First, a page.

- Hannah Moscowitz offers her learnings from 10 years with ankylosing spondylitis (AS).
- You learn to handle treatment and interaction with your care team, she says.
- As importantly, you’ll gain community and a deeper understanding of your needs.
I was diagnosed with AS in 2014, when I was 23 years old, after seeing doctor after doctor trying to figure out what was wrong with me. I remember calling my mother from the subway station, thrilled to finally have an answer. “I don’t know what it is,” I said. “It sounds like a dinosaur.”
Over the next few months, I followed a steep learning curve, trying out different medications, investigating what to eat and how to exercise, and reading countless websites trying to anticipate what this diagnosis would mean for my life. But there are 7 things that those websites didn’t tell me, some of which have taken me nearly 10 years after diagnosis to figure out.
I was lucky. On average, it takes a person with AS 5 to 7 years from when they first begin experiencing symptoms to when they’re finally diagnosed. But even just in my year searching for an answer, I had interactions with doctors that made me question myself. Twelve months of doctors treating you like you’re attention-seeking will do a number on your confidence.
After being diagnosed, those anxieties didn’t go away. What if I’d just tricked the doctor who diagnosed me, and there really was nothing wrong? And even if I did have AS, that wasn’t as bad as some people’s illnesses. Was asking for accommodations using resources that weren’t meant for someone like me? Did I really count as chronically ill or disabled?
The bottom line is there is no chronic disease fairy — or perfect doctor — who will come along to assuage those worries. And there is no one in the world who is going to make your health their first priority. You have to learn to advocate for yourself and to make the decisions about what’s necessary for your body to be able to function the best it can. That means standing up for yourself in relationships, at work, and in doctor’s offices.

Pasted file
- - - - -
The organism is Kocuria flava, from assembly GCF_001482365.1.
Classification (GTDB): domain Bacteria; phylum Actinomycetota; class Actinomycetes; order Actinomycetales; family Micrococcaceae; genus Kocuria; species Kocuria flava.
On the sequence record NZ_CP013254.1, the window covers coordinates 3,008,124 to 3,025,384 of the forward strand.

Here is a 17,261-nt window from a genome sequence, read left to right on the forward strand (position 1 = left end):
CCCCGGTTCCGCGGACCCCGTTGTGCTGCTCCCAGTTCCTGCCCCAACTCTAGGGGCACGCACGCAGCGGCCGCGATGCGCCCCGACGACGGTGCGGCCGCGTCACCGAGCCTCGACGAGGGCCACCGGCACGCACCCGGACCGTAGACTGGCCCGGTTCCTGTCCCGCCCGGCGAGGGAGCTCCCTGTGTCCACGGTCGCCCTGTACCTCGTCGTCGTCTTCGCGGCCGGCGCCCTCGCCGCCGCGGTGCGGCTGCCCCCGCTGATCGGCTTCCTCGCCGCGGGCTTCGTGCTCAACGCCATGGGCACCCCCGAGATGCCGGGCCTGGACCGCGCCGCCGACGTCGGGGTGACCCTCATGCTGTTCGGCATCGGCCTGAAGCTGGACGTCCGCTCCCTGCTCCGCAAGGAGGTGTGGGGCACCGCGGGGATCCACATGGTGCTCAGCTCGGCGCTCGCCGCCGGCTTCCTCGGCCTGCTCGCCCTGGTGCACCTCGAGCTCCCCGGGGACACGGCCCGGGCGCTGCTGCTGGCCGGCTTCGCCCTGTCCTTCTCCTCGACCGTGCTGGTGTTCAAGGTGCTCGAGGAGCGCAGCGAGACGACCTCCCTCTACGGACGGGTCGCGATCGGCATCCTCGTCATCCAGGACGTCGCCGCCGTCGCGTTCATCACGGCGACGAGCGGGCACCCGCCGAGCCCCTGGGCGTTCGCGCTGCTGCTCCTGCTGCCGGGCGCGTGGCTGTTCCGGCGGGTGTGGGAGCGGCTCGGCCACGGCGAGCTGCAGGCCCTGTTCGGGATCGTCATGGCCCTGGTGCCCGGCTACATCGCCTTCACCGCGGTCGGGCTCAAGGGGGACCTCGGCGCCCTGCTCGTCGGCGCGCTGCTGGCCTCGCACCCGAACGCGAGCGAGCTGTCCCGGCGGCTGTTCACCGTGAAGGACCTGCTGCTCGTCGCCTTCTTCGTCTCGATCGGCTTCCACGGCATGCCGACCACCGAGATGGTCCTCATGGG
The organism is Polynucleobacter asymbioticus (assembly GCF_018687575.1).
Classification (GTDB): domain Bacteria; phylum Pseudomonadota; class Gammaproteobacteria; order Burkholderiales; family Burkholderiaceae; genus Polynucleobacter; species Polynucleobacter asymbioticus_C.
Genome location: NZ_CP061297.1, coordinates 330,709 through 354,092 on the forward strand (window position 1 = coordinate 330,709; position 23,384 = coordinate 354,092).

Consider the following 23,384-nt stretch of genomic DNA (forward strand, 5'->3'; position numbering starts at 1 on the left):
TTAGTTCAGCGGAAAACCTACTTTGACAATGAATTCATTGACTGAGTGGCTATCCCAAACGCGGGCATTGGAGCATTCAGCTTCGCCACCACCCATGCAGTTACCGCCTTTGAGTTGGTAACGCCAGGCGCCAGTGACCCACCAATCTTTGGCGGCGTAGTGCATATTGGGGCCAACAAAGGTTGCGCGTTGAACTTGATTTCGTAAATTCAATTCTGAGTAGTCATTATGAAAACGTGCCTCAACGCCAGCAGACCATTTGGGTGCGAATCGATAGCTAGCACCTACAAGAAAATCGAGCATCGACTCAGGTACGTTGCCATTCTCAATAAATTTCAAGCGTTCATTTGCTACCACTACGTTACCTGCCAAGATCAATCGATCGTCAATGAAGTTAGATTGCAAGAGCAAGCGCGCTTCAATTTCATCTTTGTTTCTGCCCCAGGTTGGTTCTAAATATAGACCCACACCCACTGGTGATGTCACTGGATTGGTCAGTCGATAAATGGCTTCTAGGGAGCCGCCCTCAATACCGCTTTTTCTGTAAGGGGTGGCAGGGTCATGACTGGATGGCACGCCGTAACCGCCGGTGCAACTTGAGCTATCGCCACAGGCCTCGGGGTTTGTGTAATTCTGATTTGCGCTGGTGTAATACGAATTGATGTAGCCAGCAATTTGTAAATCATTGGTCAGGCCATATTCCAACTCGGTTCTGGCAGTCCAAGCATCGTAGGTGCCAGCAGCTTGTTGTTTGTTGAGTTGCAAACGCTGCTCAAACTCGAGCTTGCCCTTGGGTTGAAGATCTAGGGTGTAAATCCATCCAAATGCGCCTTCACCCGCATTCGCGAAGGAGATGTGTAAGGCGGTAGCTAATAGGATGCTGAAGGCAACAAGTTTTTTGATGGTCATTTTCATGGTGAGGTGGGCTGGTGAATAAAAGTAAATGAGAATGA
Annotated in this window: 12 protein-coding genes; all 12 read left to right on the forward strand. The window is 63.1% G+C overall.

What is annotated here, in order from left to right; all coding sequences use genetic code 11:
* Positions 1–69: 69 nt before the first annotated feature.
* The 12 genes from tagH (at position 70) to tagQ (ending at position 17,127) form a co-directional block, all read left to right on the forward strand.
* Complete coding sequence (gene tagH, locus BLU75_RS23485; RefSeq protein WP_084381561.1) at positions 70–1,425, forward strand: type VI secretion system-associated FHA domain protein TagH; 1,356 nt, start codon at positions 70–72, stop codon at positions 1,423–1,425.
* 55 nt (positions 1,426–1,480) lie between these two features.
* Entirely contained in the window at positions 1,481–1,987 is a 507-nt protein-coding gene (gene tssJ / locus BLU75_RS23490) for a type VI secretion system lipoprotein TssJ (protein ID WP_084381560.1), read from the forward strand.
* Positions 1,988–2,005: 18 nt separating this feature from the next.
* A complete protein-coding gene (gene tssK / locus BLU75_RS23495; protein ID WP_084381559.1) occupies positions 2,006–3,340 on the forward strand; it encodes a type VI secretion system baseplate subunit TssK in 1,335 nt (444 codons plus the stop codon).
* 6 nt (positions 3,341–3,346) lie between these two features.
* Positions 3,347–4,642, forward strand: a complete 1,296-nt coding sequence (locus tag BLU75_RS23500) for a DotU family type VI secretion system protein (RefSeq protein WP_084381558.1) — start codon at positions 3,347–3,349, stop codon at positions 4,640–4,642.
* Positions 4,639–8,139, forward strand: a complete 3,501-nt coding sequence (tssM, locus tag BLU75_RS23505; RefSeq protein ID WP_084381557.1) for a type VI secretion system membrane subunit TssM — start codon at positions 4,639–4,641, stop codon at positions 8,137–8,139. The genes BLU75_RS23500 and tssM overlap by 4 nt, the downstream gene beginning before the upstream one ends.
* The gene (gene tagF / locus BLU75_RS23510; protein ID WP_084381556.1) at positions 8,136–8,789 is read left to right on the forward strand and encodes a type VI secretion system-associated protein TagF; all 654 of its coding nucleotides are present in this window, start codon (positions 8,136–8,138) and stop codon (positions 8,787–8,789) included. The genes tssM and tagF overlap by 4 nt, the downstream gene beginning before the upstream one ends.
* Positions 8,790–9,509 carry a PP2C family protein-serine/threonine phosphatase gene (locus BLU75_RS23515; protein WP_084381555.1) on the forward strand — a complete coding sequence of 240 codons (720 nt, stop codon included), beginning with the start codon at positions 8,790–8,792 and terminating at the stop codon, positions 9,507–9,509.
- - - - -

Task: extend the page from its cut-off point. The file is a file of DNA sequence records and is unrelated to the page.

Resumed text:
Most resources about AS focus on the chronic pain features. While that’s certainly something I struggle with, the aspect that’s disrupted my life the most is the less-mentioned, overwhelming,
That being said…
Once you begin to advocate for yourself as a chronically ill person, you figure out pretty quickly who is and isn’t going to be worth your time. Some people will take every canceled plan or declined invitation personally. You’ll find out that those aren’t people to keep in your life a lot faster than an able-bodied person would.
Once you get more familiar with your illness, it can be frustrating to have to explain the basics of living with a disability to new coworkers, romantic partners, or unfamiliar family members. You might get irritated that they don’t understand more quickly and feel yourself disconnecting from them when they make mistakes.
But the truth is, you weren’t born knowing about your illness either, and even if they do happen to be familiar with AS, they might not understand exactly how your case manifests. It’s important, no matter how exhausting it is, to give new people a chance to prove that they can be an ally and an advocate. Nobody starts perfect.
There are, of course, people who don’t need a crash course in your illness before they know how to interact with you: other patients. Online communities make it easy now to find people with AS and related diseases, and there is nothing like the relief of being able to jump into conversations with people who understand exactly what you’re going through.
When I started navigating the world of fertility treatments last year, I realized how much of a head start I had compared to other people my age. I knew how to advocate for myself with a doctor and how to argue with my insurance company about a pre-auth. Ultimately, everyone will face a health struggle in their lifetime if they’re lucky enough to live long enough.
At least with 10 years of